Cheeky families have been swiping daffodils that have been planted by locals in a small village near Mugdock Country Park.
One resident of Mugdock Village was astonished to see mothers encouraging their children to pick handfuls of the bright yellow flowers recently.
When Ian Boardley, chair of Mugdock Association, confronted them and told them that they were technically committing theft they apologised and ran away.
The families, who had parked two cars nearby, then drove off quickly.
Mugdock Association volunteers plant the daffodil bulbs in the village and the surrounding area every October.
They pay for them themselves, or rely on donations, to bring a bit of colour to the area for locals and visitors to enjoy in the spring.
Mr Boardley told the Herald: “I simply could not believe what I was seeing.
“They were just helping themselves indiscriminately.
“It was sheer greed, very disrespectful and rude.
“They cleared the daffodils from an entire grass verge and left a huge gap.
“This is very disappointing and a sad thing to see after all our hard work planting them.”
Mr Boardley asked the families what they thought they were doing and explained to them that volunteers from the village plant the daffodils for everyone’s enjoyment.
Mr Boardley added: “There is also a long line of daffodils along Sheath Road which look fantastic for anyone visiting.
“Thousands of people come to Mugdock Country Park each year.”
According to Mr Boardley this isn’t the first time this has happened.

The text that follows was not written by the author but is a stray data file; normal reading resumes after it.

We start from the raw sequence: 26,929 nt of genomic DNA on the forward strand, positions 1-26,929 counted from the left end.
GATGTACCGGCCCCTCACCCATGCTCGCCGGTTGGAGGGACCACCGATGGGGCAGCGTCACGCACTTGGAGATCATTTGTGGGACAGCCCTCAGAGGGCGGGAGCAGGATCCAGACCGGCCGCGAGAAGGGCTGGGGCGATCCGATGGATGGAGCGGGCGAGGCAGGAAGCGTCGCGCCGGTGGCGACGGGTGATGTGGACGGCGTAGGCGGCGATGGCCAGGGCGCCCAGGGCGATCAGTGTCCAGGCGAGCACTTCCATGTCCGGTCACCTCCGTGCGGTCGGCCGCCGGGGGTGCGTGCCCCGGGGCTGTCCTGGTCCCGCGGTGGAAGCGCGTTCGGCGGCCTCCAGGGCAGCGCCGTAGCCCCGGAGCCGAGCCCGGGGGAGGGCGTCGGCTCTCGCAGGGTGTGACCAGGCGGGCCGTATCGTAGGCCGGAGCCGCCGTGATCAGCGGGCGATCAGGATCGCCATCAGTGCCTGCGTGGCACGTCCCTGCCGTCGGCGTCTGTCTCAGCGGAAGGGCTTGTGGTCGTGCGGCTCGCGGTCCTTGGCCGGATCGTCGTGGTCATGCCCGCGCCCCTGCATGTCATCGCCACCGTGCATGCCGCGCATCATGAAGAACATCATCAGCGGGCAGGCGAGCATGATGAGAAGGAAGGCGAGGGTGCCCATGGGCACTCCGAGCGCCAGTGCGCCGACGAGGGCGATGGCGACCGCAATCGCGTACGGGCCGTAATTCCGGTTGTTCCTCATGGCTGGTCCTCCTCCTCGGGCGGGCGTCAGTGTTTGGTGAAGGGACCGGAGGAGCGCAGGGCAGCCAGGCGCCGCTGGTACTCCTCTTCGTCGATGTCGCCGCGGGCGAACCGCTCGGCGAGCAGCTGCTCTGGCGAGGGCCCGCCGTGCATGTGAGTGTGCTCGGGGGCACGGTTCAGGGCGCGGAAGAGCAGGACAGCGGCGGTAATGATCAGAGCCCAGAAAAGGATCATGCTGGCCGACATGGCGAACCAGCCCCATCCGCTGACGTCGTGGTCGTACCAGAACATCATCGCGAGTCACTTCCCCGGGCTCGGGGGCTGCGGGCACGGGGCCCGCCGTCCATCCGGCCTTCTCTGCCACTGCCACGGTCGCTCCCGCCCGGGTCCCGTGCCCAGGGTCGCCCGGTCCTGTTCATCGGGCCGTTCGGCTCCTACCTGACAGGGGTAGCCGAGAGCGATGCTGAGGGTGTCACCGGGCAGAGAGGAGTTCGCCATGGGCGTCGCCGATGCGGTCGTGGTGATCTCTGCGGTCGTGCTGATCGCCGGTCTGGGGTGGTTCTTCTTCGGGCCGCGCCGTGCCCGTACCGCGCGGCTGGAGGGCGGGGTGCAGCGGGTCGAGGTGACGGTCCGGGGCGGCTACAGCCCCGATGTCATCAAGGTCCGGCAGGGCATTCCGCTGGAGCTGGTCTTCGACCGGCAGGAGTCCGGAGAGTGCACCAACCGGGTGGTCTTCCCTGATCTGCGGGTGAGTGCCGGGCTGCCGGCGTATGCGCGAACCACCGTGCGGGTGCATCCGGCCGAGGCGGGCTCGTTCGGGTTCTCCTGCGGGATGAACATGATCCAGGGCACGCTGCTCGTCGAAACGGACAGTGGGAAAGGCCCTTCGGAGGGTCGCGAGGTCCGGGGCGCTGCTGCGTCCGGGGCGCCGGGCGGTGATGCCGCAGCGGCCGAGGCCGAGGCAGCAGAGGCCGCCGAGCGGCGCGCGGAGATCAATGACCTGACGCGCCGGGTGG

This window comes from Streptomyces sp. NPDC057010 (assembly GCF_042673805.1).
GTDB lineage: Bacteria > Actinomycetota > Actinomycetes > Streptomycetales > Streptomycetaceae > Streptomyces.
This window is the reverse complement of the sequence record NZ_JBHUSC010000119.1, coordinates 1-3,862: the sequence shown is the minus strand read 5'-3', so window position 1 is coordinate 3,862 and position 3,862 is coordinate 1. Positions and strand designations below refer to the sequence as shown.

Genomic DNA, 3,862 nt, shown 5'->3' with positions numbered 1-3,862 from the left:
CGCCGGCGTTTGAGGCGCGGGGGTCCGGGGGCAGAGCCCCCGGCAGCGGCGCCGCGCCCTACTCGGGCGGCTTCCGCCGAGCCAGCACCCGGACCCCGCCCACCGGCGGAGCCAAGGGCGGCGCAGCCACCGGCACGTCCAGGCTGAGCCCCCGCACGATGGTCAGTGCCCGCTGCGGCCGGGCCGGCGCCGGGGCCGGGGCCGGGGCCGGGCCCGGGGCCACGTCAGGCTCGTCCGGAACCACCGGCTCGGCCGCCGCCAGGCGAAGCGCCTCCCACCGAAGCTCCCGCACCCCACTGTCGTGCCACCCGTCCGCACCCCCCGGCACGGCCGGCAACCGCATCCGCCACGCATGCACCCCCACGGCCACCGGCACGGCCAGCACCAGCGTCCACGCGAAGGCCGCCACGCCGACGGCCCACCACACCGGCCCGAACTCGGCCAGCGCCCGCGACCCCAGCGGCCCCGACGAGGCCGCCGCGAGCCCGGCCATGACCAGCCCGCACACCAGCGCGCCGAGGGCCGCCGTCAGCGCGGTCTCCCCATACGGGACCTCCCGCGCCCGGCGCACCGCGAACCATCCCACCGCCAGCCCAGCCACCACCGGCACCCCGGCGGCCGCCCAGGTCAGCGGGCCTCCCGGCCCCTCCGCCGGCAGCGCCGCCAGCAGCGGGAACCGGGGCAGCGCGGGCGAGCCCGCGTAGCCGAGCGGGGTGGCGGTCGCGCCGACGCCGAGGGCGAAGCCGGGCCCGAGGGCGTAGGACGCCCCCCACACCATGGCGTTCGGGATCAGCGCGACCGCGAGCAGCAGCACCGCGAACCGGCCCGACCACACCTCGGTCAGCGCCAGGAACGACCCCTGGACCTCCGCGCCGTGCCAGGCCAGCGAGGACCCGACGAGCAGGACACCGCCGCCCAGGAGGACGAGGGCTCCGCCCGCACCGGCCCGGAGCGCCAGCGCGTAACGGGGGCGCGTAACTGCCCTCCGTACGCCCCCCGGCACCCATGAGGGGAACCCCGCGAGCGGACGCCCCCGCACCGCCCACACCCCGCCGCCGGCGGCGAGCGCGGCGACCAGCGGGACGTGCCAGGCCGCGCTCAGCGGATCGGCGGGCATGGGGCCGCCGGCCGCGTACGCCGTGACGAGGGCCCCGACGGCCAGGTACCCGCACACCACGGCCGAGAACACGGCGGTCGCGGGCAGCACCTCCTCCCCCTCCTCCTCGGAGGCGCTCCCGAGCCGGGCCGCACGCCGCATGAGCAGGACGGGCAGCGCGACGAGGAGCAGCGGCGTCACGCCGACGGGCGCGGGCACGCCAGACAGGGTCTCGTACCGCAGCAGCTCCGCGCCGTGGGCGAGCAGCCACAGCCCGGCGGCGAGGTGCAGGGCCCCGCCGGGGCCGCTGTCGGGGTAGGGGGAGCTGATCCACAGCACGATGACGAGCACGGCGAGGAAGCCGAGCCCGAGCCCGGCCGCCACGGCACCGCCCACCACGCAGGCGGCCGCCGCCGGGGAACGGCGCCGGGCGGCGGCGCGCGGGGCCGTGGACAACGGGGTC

Last year he saw a lady who was leading a rider on a horse with an armful of daffodils.
When he asked her what she was doing she claimed that she was going to give them to an elderly woman in a nursing home.
Mr Boardley added: “I suggested that she should buy her flowers from Asda or Tesco instead of just taking them from our village.
“We’d like people to show a bit more respect and leave the flowers where they are so that everyone can enjoy them and it’s not just them who benefit.”
Volunteers from Mugdock Association also do two litter pick-ups per year to collect things that people throw out of their cars when they pass through the village or park to enjoy the views.
This year a team of staff from McDonalds plus Costa and Tesco joined them to help.
A Stirling Council spokesperson said: “Daffodils that have been planted by the council or volunteers in a community are there to improve the local amenity and environment, and should not be picked or vandalised.
“Any damage to flower bedding planted by the council or a community is regarded as vandalism, while the removal of council property is classed as theft and can be reported to local police.”
If you see anyone picking daffodils or any other flowers please call Police Scotland on 101 to report them and try to get a note of their registration number if they have a car.